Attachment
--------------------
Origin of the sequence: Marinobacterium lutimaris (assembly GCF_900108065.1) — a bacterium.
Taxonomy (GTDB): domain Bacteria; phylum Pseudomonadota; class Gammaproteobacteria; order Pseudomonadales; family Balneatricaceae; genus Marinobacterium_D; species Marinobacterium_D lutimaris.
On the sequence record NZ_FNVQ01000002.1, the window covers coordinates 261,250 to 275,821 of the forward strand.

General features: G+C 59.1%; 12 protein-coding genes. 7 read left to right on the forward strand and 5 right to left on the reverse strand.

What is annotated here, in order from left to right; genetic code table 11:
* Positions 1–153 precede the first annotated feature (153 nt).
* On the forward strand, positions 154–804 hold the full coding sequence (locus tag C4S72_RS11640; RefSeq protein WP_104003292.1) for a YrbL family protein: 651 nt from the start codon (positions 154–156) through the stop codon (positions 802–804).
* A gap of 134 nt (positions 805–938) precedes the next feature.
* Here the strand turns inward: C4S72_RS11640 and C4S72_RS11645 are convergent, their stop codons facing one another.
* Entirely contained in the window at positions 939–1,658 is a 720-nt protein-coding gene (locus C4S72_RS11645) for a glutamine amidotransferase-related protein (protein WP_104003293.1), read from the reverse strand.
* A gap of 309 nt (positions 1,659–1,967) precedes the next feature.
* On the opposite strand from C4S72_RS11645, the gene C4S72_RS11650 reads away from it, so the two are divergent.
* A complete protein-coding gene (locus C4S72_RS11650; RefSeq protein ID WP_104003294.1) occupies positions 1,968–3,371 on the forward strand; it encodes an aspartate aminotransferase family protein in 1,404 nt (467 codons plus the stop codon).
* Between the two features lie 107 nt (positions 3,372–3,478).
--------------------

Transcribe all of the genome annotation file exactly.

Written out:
Origin of the sequence: Marinobacterium lutimaris (assembly GCF_900108065.1) — a bacterium.
Taxonomy (GTDB): domain Bacteria; phylum Pseudomonadota; class Gammaproteobacteria; order Pseudomonadales; family Balneatricaceae; genus Marinobacterium_D; species Marinobacterium_D lutimaris.
On the sequence record NZ_FNVQ01000002.1, the window covers coordinates 261,250 to 275,821 of the forward strand.

General features: G+C 59.1%; 12 protein-coding genes. 7 read left to right on the forward strand and 5 right to left on the reverse strand.

What is annotated here, in order from left to right; genetic code table 11:
* Positions 1–153 precede the first annotated feature (153 nt).
* On the forward strand, positions 154–804 hold the full coding sequence (locus tag C4S72_RS11640; RefSeq protein WP_104003292.1) for a YrbL family protein: 651 nt from the start codon (positions 154–156) through the stop codon (positions 802–804).
* A gap of 134 nt (positions 805–938) precedes the next feature.
* Here the strand turns inward: C4S72_RS11640 and C4S72_RS11645 are convergent, their stop codons facing one another.
* Entirely contained in the window at positions 939–1,658 is a 720-nt protein-coding gene (locus C4S72_RS11645) for a glutamine amidotransferase-related protein (protein WP_104003293.1), read from the reverse strand.
* A gap of 309 nt (positions 1,659–1,967) precedes the next feature.
* On the opposite strand from C4S72_RS11645, the gene C4S72_RS11650 reads away from it, so the two are divergent.
* A complete protein-coding gene (locus C4S72_RS11650; RefSeq protein ID WP_104003294.1) occupies positions 1,968–3,371 on the forward strand; it encodes an aspartate aminotransferase family protein in 1,404 nt (467 codons plus the stop codon).
* Between the two features lie 107 nt (positions 3,372–3,478).